The six Republicans on the committee — Senate Republican Whip Jon Kyl, Senators Pat Toomey and Rob Portman, Energy & Commerce Committee Chairman Fred Upton, Ways and Means Committee Chairman Dave Camp, and House Conference Chairman Jeb Hensarling — seem a strong enough group, with middling to strong records in support of an agenda to spark economic growth. The Democrats on the committee, on the other hand, are largely less than stellar, with a long record of support for entitlements and a concern for politics that seems to override their passion for federal budgeting issues.
Take Senator Patty Murray, the Democratic co-chairman of the committee. At the same time that she is trying to find $1.5 trillion in spending cuts, she is busy raising money for the 2012 election as chairman of the Democratic Senatorial Campaign Committee. Most political forecasters expect the GOP to take control of the Senate in the next election, regardless of the outcome of the presidential race. This means Murray must face the conflict, every day, between coming up with real reforms that might help the country but hurt her party and the need to win as many Democratic campaigns as possible.
The other Democrats on the super committee — with the exception of Senate Finance Committee Chairman Max Baucus — do not have a reputation for being budget hawks either. Sen. John F. Kerry and U.S. Reps. Xavier Becerra and James Clyburn are partisans through and through who no doubt believe their mission is to protect vital Democratic constituencies from the brunt of the coming cuts. Maryland’s Chris Van Hollen, the top Democrat on the House Budget Committee, is still better known as a recent — and successful — chairman of the Democratic Congressional Campaign Committee, putting him in the same boat where partisan politics are concerned as Murray.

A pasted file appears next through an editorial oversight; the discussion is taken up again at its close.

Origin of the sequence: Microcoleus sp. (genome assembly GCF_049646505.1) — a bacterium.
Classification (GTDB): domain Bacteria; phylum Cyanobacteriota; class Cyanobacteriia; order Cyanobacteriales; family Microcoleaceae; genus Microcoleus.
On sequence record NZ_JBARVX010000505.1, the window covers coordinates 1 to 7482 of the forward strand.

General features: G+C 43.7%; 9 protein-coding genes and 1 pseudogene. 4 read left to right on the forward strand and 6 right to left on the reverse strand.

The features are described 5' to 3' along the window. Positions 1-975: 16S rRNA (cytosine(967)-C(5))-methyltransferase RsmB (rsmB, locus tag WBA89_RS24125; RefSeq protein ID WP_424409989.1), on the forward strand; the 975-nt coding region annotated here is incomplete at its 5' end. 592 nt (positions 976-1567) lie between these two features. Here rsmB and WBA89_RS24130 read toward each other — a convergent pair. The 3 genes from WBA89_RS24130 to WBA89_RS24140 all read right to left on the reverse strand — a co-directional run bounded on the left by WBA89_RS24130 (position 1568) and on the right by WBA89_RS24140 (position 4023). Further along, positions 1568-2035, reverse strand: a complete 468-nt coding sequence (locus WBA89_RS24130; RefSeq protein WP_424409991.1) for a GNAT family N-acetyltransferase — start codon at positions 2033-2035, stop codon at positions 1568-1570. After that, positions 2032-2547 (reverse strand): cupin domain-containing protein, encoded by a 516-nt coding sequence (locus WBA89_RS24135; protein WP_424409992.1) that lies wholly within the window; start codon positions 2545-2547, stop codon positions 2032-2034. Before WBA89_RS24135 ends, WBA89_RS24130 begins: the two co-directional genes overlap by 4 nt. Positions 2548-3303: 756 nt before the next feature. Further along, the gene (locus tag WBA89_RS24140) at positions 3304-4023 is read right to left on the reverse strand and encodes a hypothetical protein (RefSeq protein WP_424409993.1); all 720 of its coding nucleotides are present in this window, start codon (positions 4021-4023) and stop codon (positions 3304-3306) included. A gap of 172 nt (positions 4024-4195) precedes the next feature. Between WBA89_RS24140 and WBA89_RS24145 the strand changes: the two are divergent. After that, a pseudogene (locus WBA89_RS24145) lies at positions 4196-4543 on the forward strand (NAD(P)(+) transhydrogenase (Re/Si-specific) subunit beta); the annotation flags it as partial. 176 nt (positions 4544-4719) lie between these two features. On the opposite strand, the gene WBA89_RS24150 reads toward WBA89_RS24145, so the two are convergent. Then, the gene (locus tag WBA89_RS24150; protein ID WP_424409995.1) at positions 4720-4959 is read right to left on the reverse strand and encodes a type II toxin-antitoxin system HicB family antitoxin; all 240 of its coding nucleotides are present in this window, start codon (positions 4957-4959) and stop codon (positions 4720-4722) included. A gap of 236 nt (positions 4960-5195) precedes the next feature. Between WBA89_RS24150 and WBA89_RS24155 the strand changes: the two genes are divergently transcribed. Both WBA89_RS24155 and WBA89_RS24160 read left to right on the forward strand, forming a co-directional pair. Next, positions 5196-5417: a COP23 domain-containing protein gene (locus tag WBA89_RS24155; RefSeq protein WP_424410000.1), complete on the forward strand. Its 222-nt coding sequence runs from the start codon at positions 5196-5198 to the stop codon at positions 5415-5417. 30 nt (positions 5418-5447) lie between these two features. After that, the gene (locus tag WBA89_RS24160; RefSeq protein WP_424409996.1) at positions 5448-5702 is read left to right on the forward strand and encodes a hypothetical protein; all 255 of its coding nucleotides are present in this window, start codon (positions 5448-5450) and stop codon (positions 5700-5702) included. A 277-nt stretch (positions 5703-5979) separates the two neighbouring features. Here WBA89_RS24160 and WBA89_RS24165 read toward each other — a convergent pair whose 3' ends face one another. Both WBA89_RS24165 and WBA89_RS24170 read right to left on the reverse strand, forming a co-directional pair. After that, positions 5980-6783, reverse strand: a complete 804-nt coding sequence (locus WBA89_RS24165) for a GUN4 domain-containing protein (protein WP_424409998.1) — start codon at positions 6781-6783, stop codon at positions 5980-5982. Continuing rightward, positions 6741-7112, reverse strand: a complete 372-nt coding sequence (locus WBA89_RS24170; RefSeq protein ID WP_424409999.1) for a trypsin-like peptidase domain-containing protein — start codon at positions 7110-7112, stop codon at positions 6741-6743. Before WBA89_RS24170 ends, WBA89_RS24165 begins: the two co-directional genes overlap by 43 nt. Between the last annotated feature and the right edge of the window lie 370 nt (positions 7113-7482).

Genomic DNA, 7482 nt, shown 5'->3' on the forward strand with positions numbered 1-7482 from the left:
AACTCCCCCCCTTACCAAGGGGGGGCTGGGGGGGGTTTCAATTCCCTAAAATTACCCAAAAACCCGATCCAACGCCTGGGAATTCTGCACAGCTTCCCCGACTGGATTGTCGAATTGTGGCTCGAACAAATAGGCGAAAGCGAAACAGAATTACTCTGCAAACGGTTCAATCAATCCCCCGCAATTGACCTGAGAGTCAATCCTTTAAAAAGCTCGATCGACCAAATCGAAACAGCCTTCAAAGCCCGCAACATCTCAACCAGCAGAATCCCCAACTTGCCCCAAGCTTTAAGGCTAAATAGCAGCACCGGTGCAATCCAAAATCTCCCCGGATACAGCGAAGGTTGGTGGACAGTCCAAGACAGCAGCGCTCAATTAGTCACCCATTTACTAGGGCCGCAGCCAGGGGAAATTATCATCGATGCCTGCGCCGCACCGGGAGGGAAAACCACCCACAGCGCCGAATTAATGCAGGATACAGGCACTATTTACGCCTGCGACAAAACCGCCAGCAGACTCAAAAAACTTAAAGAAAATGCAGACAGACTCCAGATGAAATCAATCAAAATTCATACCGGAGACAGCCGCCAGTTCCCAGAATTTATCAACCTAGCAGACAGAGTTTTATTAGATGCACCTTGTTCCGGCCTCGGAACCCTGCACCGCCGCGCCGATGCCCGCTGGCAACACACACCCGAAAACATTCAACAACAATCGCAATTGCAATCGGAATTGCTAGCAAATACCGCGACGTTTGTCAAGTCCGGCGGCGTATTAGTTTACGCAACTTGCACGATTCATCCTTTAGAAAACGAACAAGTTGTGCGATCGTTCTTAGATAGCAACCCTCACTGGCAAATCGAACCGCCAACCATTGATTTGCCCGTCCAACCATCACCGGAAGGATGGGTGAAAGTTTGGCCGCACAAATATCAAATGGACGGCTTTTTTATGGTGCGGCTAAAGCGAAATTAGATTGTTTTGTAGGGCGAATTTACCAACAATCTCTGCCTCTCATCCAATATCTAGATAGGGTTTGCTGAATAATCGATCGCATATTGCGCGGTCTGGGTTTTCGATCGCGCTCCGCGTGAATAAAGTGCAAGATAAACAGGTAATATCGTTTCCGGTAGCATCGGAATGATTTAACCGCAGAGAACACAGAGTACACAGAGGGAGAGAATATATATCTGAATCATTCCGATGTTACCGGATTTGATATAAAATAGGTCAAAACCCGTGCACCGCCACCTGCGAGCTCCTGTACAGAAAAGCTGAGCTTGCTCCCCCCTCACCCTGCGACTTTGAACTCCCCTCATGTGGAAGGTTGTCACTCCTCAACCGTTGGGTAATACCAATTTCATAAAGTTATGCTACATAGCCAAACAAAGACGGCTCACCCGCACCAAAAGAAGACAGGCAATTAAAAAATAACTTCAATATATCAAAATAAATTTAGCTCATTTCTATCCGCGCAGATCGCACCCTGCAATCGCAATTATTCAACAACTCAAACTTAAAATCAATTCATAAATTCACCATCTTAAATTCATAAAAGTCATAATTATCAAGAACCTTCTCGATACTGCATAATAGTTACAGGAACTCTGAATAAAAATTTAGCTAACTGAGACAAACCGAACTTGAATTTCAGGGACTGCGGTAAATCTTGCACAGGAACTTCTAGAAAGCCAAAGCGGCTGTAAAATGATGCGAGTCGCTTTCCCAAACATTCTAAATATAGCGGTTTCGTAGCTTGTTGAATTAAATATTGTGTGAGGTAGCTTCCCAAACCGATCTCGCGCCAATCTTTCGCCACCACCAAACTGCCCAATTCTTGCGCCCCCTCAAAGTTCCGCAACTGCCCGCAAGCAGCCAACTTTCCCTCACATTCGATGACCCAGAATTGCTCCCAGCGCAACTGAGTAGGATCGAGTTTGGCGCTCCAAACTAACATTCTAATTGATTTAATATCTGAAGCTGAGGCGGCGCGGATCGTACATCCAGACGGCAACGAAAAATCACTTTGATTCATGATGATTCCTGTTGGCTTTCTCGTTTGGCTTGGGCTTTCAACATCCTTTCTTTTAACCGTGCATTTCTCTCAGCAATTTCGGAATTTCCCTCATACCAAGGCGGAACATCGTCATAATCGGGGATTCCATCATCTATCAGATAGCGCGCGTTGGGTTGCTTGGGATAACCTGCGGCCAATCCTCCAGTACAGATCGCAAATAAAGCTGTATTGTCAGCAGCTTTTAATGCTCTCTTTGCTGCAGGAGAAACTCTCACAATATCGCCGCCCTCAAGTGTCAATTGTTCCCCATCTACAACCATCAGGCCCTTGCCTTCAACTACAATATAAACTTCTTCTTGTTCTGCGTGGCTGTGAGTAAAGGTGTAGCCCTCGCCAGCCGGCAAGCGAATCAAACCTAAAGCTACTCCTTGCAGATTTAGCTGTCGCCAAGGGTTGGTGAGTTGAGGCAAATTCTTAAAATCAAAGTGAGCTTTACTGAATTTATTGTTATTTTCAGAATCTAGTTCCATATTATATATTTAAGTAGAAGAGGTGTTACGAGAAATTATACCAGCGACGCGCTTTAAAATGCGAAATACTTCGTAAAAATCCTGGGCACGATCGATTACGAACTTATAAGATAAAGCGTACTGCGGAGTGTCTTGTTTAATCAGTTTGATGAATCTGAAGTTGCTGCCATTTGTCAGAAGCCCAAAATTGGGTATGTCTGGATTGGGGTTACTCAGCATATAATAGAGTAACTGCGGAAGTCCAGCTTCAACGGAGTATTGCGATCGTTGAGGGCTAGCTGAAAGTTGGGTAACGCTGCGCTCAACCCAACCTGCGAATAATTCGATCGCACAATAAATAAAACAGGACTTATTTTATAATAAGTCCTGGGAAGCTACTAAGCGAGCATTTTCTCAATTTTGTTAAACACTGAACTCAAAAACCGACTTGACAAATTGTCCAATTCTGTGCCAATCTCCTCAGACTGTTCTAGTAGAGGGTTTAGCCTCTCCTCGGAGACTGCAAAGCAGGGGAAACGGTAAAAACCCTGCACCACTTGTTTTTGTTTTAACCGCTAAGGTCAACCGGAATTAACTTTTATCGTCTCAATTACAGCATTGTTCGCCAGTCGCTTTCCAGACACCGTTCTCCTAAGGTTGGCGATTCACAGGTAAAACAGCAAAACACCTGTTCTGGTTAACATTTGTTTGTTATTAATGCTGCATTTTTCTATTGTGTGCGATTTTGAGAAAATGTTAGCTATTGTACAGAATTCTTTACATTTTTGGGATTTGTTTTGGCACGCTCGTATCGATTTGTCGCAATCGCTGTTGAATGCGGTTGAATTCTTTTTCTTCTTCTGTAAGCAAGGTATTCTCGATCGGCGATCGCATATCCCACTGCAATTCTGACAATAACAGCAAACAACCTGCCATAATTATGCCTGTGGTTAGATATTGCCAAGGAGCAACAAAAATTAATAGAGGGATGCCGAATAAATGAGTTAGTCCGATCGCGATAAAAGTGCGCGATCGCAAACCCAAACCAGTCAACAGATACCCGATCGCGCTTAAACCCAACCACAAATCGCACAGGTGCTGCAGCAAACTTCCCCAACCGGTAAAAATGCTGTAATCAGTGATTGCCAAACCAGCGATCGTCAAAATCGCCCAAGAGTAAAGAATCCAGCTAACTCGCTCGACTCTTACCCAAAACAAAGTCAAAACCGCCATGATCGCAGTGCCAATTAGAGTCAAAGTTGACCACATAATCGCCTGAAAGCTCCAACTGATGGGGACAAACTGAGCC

The biggest danger is that, rather than try to do something simple and straightforward, the so-called “super committee” will continue to try to come up with some kind of grand bargain that ends up being too clever by half and only makes problems worse. Already there are rumors about efforts to do something to the corporate tax code that would eliminate deductions but also lower rates — something that is sorely needed but is best done out in the open through the full committee process, not behind closed doors. Indeed the whole process, as more than one member of Congress has already suggested, ought to be out in the open. Transparency is the enemy of business as usual and it ought to be very much in evidence as the work of the “super committee’ begins.